The skeleton of the 1900 Grand National winner, Ambush II, is going on display at World Museum Liverpool in time for this year’s race at Aintree (Saturday 5 April).
Clem Fisher, curator of vertebrate zoology at World Museum Liverpool, said: “Ambush II was a memorable winner of the Grand National and it is fitting that he should go on display at this time.”
Ambush II was the last royal horse to win the Grand National and was owned by the Prince of Wales — the future Edward VII.
Trained and ridden to victory by Algy Anthony (1872-1923), Ambush II carried 11 stone three pounds to beat the great Manifesto.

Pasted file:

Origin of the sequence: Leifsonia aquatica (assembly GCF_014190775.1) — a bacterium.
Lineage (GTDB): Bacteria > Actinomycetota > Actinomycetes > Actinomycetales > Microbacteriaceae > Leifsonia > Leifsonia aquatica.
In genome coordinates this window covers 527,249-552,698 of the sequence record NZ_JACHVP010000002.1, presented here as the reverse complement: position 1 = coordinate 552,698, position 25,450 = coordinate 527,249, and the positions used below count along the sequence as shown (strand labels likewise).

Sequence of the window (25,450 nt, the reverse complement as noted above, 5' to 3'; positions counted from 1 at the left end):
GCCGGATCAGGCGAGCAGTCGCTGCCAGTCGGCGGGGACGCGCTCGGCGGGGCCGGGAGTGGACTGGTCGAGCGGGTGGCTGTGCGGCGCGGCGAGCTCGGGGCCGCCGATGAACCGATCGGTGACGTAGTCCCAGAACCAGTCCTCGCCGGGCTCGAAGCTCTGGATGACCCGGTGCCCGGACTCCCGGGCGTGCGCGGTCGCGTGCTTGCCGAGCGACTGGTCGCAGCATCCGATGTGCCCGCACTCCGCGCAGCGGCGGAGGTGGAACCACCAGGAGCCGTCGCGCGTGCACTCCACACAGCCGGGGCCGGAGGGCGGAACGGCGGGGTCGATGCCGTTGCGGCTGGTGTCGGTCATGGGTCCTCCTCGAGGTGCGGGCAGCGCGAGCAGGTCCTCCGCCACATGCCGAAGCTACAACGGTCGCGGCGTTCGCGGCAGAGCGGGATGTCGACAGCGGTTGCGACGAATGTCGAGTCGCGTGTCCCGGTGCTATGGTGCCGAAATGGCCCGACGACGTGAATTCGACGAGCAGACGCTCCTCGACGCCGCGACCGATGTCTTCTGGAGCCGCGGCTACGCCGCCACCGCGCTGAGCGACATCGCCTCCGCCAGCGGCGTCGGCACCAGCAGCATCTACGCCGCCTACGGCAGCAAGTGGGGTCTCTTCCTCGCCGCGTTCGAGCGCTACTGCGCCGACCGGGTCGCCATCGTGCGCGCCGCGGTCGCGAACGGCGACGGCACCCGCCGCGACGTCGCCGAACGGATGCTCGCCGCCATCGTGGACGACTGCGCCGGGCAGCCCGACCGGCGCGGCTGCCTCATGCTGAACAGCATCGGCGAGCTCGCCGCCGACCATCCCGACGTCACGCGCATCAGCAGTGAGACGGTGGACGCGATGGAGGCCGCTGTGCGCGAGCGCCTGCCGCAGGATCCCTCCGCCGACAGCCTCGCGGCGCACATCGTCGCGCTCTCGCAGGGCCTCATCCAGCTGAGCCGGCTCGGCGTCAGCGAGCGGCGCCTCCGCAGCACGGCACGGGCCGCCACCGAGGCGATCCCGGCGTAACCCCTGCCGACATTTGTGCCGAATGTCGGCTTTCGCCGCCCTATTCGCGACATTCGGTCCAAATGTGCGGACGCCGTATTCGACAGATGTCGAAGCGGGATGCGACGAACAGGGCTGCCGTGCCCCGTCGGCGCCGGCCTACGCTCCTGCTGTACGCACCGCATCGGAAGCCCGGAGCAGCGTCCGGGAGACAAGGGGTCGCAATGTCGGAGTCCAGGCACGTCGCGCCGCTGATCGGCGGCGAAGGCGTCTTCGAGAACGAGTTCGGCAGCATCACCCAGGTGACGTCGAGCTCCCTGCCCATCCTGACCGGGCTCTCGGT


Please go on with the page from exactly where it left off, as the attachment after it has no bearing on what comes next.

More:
No horse ran more times in the Grand National than Manifesto, who won the race in 1897 and 1899 ridden by George Williamson.
In the 1900 race the two horses were level coming into the final straight but Ambush II, pursued by Barsac, raced forward to pass the post first, with Manifesto finishing third.
It was not until more than 50 years later that a royal horse was involved in a dramatic finish. In 1956 the Queen Mother’s Devon Loch, ridden by Dick Francis, famously slipped while leading the field.
Ambush II was bred in Ireland in 1894. Little is known as to how or why his skeleton came to Liverpool — unless it was because of the Grand National association.
The skeleton was held at the University of Liverpool’s Veterinary School for many years before being given to Liverpool museum in 1961.
The World Museum Liverpool is on William Brown Street and admission is free. Tel: 0151 478 4393